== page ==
I am a writer and a Mommy. I am a devout Jew. These are the most important books I have read: The Tao te Ching by Lao Tzu, Stephen Mitchell translation. Spiritual Divorce by Debbie Ford. Living Inspired by Akiva Tatz. My kitchen would suggest I'm a closet carny, as would my love of Branson.

Thursday, March 1, 2012


The Jewish view of time has been a source of total confusion for me but lately I find it more and more beautiful and fascinating.

Here is why it all confused me.

1. The holidays are based on the Torah but they don't coincide with the portion they come from.  In other words, we have a holiday that marks when Moses received the Torah, but it doesn't happen the week when we read that part of the Torah. 

2. There are four New Years in the Jewish year. Yes, the new year happens at different levels four different times in one lunar year.

3. The idea of a lunar year doesn't actually make any sense so is one solar year four Jewish years? That might explain people living so much longer in the Bible.

4. Leap months. Some years there are two Adars. Why? Because a lunar year does not make any sense?

If you look at a Jewish calendar it looks like a circle.  Which  makes sense only in religious terms because how can time go around in a circle?  It goes in a straight line, right?  I mean no moment can ever happen again, right?

I'm still reading Tatz's Living Inspired and just finished the chapter on time which is why I'm writing about it. If you are interested in this book, please read it with a study partner.  That's how I am reading it and we regularly have to read any given chapter up to five times and discuss it to start to understand it.

What I have come to understand about Jewish time is that it is mystical.  On a practical level it may seem complicated although it is regular and can be learned.  But the Jewish view of time seems to be based on the realm of the spiritual. 

I'll step away from the Jewish view to go to something I read in a school book when I was teaching in Japan which I will never forget.  It was a passage about the tea ceremony.  It said that you set up a room for your specific guest and decorate for the occasion in recognition that the moment can never be recreated.  That moment exists only once for all time.

So here we have a very elaborate ceremony, repeated in exact ways for centuries but at the crux of it is this idea: each ceremony marks a moment in time that must be appreciated because it will never be experienced again.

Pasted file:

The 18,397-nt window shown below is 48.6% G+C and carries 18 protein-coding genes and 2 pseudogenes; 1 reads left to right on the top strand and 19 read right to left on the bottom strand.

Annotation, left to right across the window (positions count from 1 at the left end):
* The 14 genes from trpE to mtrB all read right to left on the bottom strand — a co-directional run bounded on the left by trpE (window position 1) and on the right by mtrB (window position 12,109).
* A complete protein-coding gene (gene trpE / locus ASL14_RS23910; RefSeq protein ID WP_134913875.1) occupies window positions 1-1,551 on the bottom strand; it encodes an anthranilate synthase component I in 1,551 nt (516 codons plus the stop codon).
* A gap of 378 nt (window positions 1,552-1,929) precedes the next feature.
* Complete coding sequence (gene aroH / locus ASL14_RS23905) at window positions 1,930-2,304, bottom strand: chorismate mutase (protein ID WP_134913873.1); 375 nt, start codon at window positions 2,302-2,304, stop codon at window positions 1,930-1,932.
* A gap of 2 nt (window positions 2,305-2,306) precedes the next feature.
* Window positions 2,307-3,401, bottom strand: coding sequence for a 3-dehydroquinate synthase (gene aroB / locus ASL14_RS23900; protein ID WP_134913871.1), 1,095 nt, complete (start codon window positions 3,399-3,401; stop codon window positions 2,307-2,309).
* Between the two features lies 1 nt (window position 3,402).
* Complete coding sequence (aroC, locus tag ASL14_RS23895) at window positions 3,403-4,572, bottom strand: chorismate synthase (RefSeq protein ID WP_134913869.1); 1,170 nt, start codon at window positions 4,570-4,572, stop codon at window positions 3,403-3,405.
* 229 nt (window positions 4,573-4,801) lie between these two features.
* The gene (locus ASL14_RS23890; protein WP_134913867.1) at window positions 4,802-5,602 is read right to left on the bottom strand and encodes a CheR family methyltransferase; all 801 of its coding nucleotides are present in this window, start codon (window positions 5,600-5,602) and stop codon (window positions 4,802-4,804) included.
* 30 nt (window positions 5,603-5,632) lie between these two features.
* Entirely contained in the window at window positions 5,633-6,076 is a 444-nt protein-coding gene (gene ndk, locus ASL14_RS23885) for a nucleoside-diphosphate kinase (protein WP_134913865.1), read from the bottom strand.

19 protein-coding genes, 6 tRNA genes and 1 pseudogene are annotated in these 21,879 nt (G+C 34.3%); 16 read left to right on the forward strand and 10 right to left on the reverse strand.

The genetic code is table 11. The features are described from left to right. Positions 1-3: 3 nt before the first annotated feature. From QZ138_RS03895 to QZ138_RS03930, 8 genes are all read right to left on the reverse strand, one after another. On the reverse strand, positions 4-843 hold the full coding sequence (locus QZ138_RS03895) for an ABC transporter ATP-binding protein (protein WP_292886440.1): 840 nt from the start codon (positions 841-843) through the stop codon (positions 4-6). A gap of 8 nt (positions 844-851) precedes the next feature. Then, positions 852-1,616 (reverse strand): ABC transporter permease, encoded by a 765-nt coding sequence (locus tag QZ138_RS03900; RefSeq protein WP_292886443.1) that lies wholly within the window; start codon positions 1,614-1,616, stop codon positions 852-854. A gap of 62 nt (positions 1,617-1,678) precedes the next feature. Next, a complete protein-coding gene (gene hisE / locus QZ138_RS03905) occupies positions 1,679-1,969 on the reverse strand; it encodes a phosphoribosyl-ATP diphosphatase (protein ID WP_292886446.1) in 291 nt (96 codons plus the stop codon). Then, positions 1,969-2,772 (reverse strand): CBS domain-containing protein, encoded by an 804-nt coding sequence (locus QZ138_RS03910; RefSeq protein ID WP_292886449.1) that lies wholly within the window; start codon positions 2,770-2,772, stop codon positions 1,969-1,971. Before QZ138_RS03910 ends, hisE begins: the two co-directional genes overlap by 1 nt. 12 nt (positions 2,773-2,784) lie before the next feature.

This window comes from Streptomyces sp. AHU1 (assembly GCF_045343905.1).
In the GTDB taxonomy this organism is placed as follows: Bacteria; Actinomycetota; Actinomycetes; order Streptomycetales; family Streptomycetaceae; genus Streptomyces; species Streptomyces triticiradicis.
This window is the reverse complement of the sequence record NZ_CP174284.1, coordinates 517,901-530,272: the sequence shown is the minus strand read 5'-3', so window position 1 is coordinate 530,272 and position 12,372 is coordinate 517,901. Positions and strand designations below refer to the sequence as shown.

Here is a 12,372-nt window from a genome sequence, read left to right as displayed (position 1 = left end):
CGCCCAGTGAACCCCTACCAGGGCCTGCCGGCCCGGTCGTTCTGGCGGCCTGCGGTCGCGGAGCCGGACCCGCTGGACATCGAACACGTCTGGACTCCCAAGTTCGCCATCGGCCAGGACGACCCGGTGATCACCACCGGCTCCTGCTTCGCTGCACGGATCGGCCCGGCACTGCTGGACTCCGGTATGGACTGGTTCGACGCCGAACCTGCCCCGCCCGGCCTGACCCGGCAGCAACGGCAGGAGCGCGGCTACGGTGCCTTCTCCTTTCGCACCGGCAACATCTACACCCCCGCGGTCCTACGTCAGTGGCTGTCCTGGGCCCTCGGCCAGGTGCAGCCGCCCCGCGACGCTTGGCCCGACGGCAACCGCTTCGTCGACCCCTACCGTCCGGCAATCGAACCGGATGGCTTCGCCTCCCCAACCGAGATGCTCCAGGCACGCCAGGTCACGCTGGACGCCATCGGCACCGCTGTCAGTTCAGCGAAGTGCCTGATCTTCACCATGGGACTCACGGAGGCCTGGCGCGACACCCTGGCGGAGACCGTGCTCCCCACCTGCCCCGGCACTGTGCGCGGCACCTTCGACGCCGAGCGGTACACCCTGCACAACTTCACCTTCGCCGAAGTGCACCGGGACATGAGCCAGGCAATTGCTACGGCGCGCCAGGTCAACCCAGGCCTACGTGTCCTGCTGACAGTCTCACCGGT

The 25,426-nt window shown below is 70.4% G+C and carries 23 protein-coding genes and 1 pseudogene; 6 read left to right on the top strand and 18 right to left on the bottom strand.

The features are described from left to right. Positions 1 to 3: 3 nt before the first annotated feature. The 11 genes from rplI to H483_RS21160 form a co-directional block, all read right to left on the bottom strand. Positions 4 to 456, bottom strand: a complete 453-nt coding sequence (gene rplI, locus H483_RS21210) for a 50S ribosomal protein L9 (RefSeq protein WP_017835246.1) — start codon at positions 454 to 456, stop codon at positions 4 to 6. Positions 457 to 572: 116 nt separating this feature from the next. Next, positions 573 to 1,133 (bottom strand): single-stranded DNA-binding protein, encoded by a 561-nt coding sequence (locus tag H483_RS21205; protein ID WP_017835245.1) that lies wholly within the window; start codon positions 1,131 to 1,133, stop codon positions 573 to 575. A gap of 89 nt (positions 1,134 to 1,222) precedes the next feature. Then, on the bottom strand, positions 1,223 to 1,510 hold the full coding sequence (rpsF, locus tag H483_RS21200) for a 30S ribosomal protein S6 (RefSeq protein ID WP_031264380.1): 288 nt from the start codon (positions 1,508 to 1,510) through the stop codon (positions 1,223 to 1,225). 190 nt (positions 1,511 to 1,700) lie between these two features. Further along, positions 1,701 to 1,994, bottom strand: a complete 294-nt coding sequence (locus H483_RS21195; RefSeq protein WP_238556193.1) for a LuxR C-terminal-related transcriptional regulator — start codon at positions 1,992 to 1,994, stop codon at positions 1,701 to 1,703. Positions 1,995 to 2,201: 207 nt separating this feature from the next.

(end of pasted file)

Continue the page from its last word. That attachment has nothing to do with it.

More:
The Jewish view of time is that we experience moments over and over and over and over again.  In fact, the Jewish view of time as a spiral lets us see that some of our blessings today which we don't deserve, we earned in the future. I can't begin to tell you how inspirational that concept is to me. 

I read in Tatz's book that Abraham ate matzah during Passover before there ever was such a thing as Passover because in some sense that time of year has always been the time of Pesach.

This is not easy to understand, but I think the confusion serves a very practical purpose.  We should not mistake time for something one-dimensional.  We should be ever-aware of it.  Tatz talks about the flow of time in terms of pulsations of energy.  Our sensitivity to what each moment offers us allows to grow spiritually.

I read this chapter five times and I still don't fully grasp it.  But the idea is to open yourself to opportunities.  When you are given a chance to act, you must act because you were given that opportunity at that time for a reason.  Do not hesitate out of fear.  Push aside your fear and answer the call to motion that's in front of you.  And yet, if you turn away from an opportunity, then that too was part of the energy of the moment.

I suppose it's best to quote the Beatles...  

There's nowhere you can be that isn't where you're meant to be.....

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